Mew populates its opus with platitudes and blanket statements, with Bjerre singing, "Your mouth is hiding / You've got joyless eyes / Softly contriving / All the terrible things that shook up our hearts enough" on the first single, "Why Are You Looking Grave?" It's a perfectly nice, picaresque U2 prayer for the world, but it's not exactly profound. It's something that's been observed too many times before, and the weight of the band's self-imposed "substance" smothers the song out. Meanwhile, "The Zookeeper's Boy" assures us that life "is just like a giraffe / You have to climb to find its head."
Epic Myth No. 4: Setting your keyboard to "epic" makes the song "epic."
...as with the opening to "An Envoy to the Open Fields," the ending of "Chinaberry Tree" or the entirety of "White Lips Kissed" (which doesn't just set the keyboard to 'epic' but to 'WW2 movie epic,' complete with accompanying militaristic snare rolls). Mew depend upon synths and saturated strings to get their point across almost as much as Coldplay do on X&Y. Extended keyboard segues have been picked over too many times since the release of "Where the Streets Have No Name" for this to be considered effective anymore.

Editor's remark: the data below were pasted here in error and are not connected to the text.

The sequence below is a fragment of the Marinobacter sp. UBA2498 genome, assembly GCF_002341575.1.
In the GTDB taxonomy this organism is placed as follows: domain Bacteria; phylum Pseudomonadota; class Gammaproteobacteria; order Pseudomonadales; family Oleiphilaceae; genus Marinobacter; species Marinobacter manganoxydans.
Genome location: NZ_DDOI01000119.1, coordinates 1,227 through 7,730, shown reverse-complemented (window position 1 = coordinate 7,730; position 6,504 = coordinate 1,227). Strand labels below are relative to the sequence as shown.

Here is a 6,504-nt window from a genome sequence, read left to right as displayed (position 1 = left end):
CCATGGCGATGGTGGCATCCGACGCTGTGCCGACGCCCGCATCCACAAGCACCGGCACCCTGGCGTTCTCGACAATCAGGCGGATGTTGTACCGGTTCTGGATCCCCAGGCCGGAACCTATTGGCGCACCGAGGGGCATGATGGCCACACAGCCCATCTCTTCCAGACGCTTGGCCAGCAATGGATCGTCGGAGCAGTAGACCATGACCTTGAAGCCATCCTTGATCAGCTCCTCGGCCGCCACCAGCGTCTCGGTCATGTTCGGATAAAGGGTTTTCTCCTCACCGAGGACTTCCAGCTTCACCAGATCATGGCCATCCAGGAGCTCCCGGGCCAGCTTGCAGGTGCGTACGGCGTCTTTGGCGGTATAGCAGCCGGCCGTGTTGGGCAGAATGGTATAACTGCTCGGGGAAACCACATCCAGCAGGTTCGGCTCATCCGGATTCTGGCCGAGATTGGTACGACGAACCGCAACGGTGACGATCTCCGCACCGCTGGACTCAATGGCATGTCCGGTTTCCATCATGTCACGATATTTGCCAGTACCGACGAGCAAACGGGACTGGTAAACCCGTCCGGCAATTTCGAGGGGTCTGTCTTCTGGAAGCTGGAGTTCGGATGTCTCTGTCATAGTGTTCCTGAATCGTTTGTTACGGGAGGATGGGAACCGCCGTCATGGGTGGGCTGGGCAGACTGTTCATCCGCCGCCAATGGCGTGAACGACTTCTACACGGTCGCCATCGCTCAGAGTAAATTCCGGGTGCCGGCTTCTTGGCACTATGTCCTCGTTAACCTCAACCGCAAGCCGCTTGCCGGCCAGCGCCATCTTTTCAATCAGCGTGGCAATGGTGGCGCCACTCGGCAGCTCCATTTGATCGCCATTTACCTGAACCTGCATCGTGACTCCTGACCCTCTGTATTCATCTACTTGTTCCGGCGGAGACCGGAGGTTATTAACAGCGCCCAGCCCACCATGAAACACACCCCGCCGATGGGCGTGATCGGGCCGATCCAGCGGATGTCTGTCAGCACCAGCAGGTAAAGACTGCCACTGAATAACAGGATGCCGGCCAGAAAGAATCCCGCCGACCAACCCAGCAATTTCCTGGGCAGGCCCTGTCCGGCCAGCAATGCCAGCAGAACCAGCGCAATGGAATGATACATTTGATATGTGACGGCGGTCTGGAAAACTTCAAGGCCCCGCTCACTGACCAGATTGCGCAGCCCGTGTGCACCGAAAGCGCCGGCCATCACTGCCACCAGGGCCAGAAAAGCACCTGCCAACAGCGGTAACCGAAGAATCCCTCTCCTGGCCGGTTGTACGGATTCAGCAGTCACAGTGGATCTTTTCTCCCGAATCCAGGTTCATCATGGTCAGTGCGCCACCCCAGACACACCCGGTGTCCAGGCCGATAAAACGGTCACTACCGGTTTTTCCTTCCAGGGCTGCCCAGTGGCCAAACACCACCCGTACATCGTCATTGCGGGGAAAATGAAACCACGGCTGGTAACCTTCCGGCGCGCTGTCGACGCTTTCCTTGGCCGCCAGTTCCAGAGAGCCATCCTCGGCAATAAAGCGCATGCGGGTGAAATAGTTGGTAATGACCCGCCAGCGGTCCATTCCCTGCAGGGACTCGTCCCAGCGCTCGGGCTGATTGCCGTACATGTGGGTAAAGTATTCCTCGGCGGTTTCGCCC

Epic Myth No. 5: Allowing your record label to write you an epic bio is a good idea.
"A cat walks through a forest, playing a fiddle. A swarm of glutinous, fleshy sea aliens with nipples for eyes come gobbling out of the deep. A column of electric space lightning spasms laser bolts out of the screen. J Mascis with the irises of a devil. Such are the weird, Coleridgian visions that crowd Jonas Bjerre's nightmares night after night."
So reads the first paragraph of Mew's bio. I mean, maybe the J Mascis thing, but a cat walking through a forest playing a fiddle? That's not a nightmare, that's adorable.
Yes, Mew are a bit of an easy target, but here, on their fourth album, they're so, so close to respectability. If they could only take the visions they purport to see, understand the absurdity and hilarity in them, see them not as nightmares to be ponderous over but as reasons for laughter, then they could anticipate and subsequently capitalize on the expectations of their audience. The band does have the musical ability, their songs are reasonably well constructed, and the melodies are there. It's only the ridiculous costume of importance they wear so self-consciously that'll keep them from ever joining the party.
February 2, 2006